Guide to Suspension Geometry: Part 2
In part two we look at the more dynamic side of suspension movement.
Roll centers are an imaginary point where upper and lower control arms intersect in relation to the center line of a tire’s contact patch. There is one at the front of the car (front roll center) and one at the rear of the car (rear roll center). As your car leans, the center of gravity and roll center works like a fulcrum to resist roll. Put them closer together and you get less roll, farther away and you get more roll. And, because there is a front roll center and rear roll center you can change which end has more grip. It is also why slamming your car without making the proper adjustments can be very detrimental to your vehicles handling. It’s all about retaining proper angles.
Anti-Dive / Anti-Squat Geometry
When a driver presses the brake pedal firmly the nose of the race car drops down and the rear of the race car lifts up. This change in pitch can be counteracted be moving the top upper ball joint behind the lower ball joint when viewed from the side profile. At the rear, the opposite is done and is called anti-squat geometry. On vehicles that rely heavily on air flow for proper aerodynamics, this becomes a vital part of the design equation as it can help to maintain a fixed ride height under braking and accelerating. All of this results in a more consistent and predictable machine which allows the driver to push with confidence.
Bump Steer & Ball Joints
Without a doubt one of the nastiest conditions you can experience—especially at high speed—bump steer is exactly what it sounds like: you go over a bump and the car changes direction without you giving any input to the steering wheel. Sounds like fun when you’re flat out through one of the fastest corners on the Nurburgring, right? To eliminate bump steer, a designer will try as much as possible to ensure that the upper control arms ball joints, tie rod ends and lower control arm ball joints all align with each other when viewed from the front of the vehicle in a vertical plane. By keeping these three points traveling on the same arc you avoid any unexpected changes in toe angle, but it’s not that simple. The upper control arms, lower control arms and tie rods themselves must all point to the same imaginary point should you draw a line through all of them in the horizontal plane when viewed from the front as well. Minimizing bump steer is crucial to high-speed stability.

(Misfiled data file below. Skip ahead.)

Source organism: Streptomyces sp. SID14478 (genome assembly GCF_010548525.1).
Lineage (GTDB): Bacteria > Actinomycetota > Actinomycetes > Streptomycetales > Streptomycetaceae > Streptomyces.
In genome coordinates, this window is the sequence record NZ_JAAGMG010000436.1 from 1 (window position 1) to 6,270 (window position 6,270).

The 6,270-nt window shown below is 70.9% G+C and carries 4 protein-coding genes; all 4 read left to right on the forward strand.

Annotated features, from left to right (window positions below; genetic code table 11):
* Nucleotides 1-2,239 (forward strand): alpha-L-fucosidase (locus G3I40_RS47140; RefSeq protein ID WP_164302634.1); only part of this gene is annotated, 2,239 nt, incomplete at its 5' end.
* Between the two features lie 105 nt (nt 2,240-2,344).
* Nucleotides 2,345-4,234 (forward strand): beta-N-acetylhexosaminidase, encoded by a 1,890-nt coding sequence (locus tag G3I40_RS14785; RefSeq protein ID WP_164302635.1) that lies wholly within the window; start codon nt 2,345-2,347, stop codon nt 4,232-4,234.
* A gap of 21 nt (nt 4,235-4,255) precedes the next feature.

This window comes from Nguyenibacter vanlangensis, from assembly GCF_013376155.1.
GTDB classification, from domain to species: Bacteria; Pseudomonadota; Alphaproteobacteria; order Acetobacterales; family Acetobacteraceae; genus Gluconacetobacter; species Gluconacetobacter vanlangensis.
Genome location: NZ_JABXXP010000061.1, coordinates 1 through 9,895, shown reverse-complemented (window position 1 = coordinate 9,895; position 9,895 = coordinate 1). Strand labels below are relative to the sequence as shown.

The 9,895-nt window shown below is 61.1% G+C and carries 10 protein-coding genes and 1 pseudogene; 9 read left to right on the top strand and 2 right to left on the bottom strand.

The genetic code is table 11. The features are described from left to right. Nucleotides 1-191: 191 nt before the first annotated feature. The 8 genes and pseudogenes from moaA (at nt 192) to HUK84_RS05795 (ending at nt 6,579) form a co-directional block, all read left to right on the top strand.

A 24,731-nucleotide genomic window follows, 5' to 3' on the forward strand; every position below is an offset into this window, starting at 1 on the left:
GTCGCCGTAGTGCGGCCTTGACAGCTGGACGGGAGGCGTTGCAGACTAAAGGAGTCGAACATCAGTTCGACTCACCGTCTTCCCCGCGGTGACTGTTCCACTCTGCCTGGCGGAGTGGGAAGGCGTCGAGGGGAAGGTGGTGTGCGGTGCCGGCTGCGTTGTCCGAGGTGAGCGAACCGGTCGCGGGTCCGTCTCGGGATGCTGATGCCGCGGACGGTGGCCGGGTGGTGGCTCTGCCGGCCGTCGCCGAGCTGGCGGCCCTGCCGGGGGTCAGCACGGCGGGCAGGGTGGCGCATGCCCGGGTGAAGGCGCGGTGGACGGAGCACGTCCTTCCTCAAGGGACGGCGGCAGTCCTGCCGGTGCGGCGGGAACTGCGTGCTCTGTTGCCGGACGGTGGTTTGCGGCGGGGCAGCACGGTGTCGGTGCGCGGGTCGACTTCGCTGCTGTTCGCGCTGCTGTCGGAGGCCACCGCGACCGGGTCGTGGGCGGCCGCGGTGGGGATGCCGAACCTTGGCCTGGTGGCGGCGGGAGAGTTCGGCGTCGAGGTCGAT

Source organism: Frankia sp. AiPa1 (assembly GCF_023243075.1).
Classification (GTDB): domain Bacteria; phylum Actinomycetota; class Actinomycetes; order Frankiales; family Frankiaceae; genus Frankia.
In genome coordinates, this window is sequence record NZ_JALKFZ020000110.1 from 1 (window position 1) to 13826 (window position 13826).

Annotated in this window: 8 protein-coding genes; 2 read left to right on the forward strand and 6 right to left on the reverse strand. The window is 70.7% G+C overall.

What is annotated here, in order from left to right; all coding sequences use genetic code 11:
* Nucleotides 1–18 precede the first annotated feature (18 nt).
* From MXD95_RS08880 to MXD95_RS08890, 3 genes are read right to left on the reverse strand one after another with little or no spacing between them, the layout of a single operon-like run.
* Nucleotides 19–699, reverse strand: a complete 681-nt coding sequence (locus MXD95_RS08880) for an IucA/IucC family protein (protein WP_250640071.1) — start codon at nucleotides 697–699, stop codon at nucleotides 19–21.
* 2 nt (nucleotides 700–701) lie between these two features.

Upper Control Arm Length
Length of the upper control arms can be shortened which can have negative effects in extreme situations. Remembering that a car’s mass is connected to the control arms and that as a wheel moves up in travel it gains negative camber? Well, shortening to upper arm to an unrealistic length can actually cause your car to gain excessive camber under braking which results in a traction loss and therefor instability. A driver of this machine might have no traction going into a braking zone and end up in the gravel lap after lap.
Now that we have a fundamental understanding of suspension geometry, how does it all work together? Where are compromises made and what else is there to learn? Well, the short answer is a lot, but we’ll cover some of these trade-offs in the final chapter of suspension geometry. From turn in to corner exit, you’ll understand everything there is to know in order to have a full grasp of what’s going on underneath your right foot. Hope you enjoyed reading. See you next time.